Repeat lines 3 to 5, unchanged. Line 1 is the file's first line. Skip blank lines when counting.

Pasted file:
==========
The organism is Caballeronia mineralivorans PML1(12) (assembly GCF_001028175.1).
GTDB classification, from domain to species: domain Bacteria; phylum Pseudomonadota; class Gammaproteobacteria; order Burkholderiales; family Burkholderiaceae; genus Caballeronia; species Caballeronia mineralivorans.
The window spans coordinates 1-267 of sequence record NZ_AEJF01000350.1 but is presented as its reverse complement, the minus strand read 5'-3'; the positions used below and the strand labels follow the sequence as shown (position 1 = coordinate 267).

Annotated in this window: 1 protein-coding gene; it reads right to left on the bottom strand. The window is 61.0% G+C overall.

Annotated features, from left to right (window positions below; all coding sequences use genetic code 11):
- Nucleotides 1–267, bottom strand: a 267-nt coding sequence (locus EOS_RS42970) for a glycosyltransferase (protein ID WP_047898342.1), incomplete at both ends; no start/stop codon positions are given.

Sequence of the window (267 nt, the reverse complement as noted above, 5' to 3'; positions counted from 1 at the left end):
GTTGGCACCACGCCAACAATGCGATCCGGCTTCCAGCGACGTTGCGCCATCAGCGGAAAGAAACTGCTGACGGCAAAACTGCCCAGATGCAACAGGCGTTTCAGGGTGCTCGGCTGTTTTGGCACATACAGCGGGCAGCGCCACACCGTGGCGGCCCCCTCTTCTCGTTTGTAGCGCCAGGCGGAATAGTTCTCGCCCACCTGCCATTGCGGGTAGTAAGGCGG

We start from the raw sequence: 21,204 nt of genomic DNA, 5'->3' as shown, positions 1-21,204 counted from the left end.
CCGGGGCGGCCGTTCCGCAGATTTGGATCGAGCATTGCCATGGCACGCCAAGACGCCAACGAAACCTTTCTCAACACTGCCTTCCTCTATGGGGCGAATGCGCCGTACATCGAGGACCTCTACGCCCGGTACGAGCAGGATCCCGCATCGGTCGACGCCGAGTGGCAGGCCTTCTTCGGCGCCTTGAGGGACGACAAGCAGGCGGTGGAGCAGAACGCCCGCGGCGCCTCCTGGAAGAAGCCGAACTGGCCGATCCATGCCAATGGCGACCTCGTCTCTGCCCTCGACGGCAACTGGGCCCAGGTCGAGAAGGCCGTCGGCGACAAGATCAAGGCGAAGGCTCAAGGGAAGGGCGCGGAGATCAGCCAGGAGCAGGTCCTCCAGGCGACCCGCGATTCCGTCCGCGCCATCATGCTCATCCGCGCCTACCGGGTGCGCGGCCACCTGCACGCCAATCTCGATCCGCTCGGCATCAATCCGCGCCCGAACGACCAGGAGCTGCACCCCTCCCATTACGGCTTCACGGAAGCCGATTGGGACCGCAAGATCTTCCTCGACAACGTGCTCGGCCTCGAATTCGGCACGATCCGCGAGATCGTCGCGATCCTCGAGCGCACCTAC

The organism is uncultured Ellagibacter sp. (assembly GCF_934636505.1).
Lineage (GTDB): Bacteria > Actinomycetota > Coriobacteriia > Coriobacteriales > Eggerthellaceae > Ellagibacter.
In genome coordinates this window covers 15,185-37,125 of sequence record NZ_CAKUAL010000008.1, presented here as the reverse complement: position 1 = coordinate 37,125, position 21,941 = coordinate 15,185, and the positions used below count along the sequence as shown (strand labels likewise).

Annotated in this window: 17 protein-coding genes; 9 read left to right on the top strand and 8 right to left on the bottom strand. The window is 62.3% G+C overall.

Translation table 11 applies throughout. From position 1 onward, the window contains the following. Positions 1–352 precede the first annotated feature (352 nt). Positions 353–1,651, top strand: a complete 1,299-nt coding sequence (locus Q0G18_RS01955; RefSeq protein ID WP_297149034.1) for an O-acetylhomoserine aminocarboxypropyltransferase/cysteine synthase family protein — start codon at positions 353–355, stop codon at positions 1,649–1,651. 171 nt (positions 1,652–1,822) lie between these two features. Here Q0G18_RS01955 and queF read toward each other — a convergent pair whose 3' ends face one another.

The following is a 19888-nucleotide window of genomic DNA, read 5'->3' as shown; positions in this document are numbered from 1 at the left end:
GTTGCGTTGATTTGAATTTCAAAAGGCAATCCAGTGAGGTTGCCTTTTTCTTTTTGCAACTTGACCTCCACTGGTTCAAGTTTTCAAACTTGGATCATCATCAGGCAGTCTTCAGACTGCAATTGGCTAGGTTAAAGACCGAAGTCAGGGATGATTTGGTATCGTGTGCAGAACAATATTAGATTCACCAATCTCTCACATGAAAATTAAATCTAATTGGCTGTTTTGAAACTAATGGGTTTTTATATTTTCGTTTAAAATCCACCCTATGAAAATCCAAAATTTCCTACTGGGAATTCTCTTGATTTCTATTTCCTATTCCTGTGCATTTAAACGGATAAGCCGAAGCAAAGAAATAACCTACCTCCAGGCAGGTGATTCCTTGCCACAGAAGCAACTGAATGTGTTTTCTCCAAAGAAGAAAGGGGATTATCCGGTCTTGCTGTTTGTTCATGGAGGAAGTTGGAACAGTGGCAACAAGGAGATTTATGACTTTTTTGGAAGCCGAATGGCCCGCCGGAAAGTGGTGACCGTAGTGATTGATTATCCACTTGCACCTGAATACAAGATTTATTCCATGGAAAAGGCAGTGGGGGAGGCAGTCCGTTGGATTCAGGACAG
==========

The window spans coordinates 1-267 of sequence record NZ_AEJF01000350.1 but is presented as its reverse complement, the minus strand read 5'-3'; the positions used below and the strand labels follow the sequence as shown (position 1 = coordinate 267).

Annotated in this window: 1 protein-coding gene; it reads right to left on the bottom strand. The window is 61.0% G+C overall.

Annotated features, from left to right (window positions below; all coding sequences use genetic code 11):